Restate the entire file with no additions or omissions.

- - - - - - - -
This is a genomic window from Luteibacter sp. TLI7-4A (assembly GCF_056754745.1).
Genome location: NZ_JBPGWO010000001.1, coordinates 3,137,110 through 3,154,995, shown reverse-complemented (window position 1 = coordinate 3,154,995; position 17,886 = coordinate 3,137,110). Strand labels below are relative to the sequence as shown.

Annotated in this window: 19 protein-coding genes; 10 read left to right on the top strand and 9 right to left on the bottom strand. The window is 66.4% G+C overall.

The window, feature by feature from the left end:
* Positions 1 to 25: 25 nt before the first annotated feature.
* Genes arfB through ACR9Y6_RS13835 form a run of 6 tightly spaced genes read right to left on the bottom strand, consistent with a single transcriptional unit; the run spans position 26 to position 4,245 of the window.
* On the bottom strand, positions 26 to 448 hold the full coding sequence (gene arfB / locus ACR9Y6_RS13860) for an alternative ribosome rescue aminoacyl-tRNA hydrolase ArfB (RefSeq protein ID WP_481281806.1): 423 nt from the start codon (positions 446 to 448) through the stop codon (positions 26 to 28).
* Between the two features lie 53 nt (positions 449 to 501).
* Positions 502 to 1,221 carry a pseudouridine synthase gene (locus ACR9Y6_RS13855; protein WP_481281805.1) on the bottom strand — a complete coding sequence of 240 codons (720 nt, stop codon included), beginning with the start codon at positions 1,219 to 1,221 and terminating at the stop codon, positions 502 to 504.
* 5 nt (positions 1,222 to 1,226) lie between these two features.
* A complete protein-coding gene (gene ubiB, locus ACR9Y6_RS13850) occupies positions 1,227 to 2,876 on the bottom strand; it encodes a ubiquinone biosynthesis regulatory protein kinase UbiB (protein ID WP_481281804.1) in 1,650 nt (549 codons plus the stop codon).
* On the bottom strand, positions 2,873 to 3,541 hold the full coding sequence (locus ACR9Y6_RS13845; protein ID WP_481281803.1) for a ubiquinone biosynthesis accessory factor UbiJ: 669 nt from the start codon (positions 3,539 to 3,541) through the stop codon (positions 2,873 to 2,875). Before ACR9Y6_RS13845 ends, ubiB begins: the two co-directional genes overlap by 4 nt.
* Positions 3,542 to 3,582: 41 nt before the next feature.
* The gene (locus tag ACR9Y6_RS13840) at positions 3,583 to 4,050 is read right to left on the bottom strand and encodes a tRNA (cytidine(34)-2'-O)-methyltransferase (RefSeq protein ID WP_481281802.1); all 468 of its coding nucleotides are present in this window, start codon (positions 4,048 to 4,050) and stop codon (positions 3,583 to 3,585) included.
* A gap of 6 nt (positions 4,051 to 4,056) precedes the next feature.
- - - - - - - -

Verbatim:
This is a genomic window from Luteibacter sp. TLI7-4A (assembly GCF_056754745.1).
Genome location: NZ_JBPGWO010000001.1, coordinates 3,137,110 through 3,154,995, shown reverse-complemented (window position 1 = coordinate 3,154,995; position 17,886 = coordinate 3,137,110). Strand labels below are relative to the sequence as shown.

Annotated in this window: 19 protein-coding genes; 10 read left to right on the top strand and 9 right to left on the bottom strand. The window is 66.4% G+C overall.

The window, feature by feature from the left end:
* Positions 1 to 25: 25 nt before the first annotated feature.
* Genes arfB through ACR9Y6_RS13835 form a run of 6 tightly spaced genes read right to left on the bottom strand, consistent with a single transcriptional unit; the run spans position 26 to position 4,245 of the window.
* On the bottom strand, positions 26 to 448 hold the full coding sequence (gene arfB / locus ACR9Y6_RS13860) for an alternative ribosome rescue aminoacyl-tRNA hydrolase ArfB (RefSeq protein ID WP_481281806.1): 423 nt from the start codon (positions 446 to 448) through the stop codon (positions 26 to 28).
* Between the two features lie 53 nt (positions 449 to 501).
* Positions 502 to 1,221 carry a pseudouridine synthase gene (locus ACR9Y6_RS13855; protein WP_481281805.1) on the bottom strand — a complete coding sequence of 240 codons (720 nt, stop codon included), beginning with the start codon at positions 1,219 to 1,221 and terminating at the stop codon, positions 502 to 504.
* 5 nt (positions 1,222 to 1,226) lie between these two features.
* A complete protein-coding gene (gene ubiB, locus ACR9Y6_RS13850) occupies positions 1,227 to 2,876 on the bottom strand; it encodes a ubiquinone biosynthesis regulatory protein kinase UbiB (protein ID WP_481281804.1) in 1,650 nt (549 codons plus the stop codon).
* On the bottom strand, positions 2,873 to 3,541 hold the full coding sequence (locus ACR9Y6_RS13845; protein ID WP_481281803.1) for a ubiquinone biosynthesis accessory factor UbiJ: 669 nt from the start codon (positions 3,539 to 3,541) through the stop codon (positions 2,873 to 2,875). Before ACR9Y6_RS13845 ends, ubiB begins: the two co-directional genes overlap by 4 nt.
* Positions 3,542 to 3,582: 41 nt before the next feature.
* The gene (locus tag ACR9Y6_RS13840) at positions 3,583 to 4,050 is read right to left on the bottom strand and encodes a tRNA (cytidine(34)-2'-O)-methyltransferase (RefSeq protein ID WP_481281802.1); all 468 of its coding nucleotides are present in this window, start codon (positions 4,048 to 4,050) and stop codon (positions 3,583 to 3,585) included.
* A gap of 6 nt (positions 4,051 to 4,056) precedes the next feature.